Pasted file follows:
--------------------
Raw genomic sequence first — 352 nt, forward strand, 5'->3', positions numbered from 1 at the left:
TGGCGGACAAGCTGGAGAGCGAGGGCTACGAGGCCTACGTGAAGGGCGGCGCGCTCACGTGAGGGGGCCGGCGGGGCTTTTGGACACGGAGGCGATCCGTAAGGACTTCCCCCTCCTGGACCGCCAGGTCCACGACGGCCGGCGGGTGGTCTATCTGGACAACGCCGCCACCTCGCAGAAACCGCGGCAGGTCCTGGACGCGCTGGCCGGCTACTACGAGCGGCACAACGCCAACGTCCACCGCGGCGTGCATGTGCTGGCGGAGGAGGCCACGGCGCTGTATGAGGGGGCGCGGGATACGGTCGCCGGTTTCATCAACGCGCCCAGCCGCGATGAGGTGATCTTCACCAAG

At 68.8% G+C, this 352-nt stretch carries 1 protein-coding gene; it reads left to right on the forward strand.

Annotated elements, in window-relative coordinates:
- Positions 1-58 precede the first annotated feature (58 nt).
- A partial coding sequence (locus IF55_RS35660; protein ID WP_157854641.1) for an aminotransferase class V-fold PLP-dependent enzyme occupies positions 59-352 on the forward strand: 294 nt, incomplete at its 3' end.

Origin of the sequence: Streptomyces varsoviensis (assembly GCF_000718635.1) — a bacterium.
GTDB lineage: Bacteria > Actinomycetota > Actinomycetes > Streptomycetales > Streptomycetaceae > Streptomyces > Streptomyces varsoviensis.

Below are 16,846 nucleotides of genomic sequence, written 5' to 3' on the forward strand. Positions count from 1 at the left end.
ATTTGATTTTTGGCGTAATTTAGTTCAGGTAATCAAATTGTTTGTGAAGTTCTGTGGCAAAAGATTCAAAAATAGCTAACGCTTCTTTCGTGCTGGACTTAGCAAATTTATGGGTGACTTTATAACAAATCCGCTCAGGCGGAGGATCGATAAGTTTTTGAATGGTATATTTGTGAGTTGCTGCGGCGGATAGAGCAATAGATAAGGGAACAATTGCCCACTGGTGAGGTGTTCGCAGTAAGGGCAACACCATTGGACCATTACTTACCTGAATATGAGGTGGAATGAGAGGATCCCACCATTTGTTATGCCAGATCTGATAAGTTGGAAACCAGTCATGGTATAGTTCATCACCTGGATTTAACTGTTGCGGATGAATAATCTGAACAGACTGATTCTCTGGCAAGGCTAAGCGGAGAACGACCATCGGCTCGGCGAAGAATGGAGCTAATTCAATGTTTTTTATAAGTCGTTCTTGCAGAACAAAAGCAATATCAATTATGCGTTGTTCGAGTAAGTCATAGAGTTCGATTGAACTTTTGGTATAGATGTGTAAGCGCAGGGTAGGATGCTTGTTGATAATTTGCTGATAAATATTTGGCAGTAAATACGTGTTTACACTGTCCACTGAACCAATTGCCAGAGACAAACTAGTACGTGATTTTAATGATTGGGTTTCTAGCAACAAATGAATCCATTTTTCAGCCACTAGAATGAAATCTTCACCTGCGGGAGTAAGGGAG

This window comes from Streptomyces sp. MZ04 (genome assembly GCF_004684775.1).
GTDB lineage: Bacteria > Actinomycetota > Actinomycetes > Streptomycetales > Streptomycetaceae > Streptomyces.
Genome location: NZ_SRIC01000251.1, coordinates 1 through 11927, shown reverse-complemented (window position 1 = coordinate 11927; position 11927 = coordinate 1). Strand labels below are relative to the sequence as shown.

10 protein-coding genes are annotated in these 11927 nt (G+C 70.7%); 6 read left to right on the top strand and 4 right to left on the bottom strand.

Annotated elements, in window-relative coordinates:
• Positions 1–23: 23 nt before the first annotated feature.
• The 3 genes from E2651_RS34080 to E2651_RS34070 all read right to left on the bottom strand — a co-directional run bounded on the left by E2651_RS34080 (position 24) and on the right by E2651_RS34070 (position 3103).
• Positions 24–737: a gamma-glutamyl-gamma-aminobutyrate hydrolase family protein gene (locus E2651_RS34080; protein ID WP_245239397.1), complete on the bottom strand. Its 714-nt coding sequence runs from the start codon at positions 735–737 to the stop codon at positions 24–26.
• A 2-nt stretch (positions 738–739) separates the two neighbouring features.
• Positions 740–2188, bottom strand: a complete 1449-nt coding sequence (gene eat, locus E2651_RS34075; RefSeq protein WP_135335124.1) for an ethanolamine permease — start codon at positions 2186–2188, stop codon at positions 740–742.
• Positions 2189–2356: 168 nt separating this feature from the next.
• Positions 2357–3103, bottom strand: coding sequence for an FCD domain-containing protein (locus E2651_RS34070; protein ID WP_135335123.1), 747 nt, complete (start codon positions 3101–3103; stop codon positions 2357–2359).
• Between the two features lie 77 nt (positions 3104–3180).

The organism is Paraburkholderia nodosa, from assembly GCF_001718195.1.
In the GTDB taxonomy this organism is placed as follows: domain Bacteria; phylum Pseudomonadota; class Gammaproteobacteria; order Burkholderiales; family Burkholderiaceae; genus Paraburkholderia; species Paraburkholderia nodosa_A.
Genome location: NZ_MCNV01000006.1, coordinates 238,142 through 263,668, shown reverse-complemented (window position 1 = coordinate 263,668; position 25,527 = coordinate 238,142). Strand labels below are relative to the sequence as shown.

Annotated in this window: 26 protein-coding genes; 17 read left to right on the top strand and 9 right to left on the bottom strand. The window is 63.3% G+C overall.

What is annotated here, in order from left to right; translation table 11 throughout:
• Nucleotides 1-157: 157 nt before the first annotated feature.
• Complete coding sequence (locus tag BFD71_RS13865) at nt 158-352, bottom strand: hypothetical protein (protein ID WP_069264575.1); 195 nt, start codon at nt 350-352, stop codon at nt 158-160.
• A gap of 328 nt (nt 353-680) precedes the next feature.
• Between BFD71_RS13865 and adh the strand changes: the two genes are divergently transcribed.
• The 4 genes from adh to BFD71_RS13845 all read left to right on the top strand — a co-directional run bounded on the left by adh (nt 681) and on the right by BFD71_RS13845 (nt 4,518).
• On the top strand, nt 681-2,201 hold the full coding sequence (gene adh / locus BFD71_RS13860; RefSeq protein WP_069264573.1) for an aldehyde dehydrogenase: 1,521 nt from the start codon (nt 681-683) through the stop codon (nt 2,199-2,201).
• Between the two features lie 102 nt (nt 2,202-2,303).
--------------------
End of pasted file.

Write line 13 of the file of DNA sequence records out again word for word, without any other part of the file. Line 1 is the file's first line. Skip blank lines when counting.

Genome location: NZ_SRIC01000251.1, coordinates 1 through 11927, shown reverse-complemented (window position 1 = coordinate 11927; position 11927 = coordinate 1). Strand labels below are relative to the sequence as shown.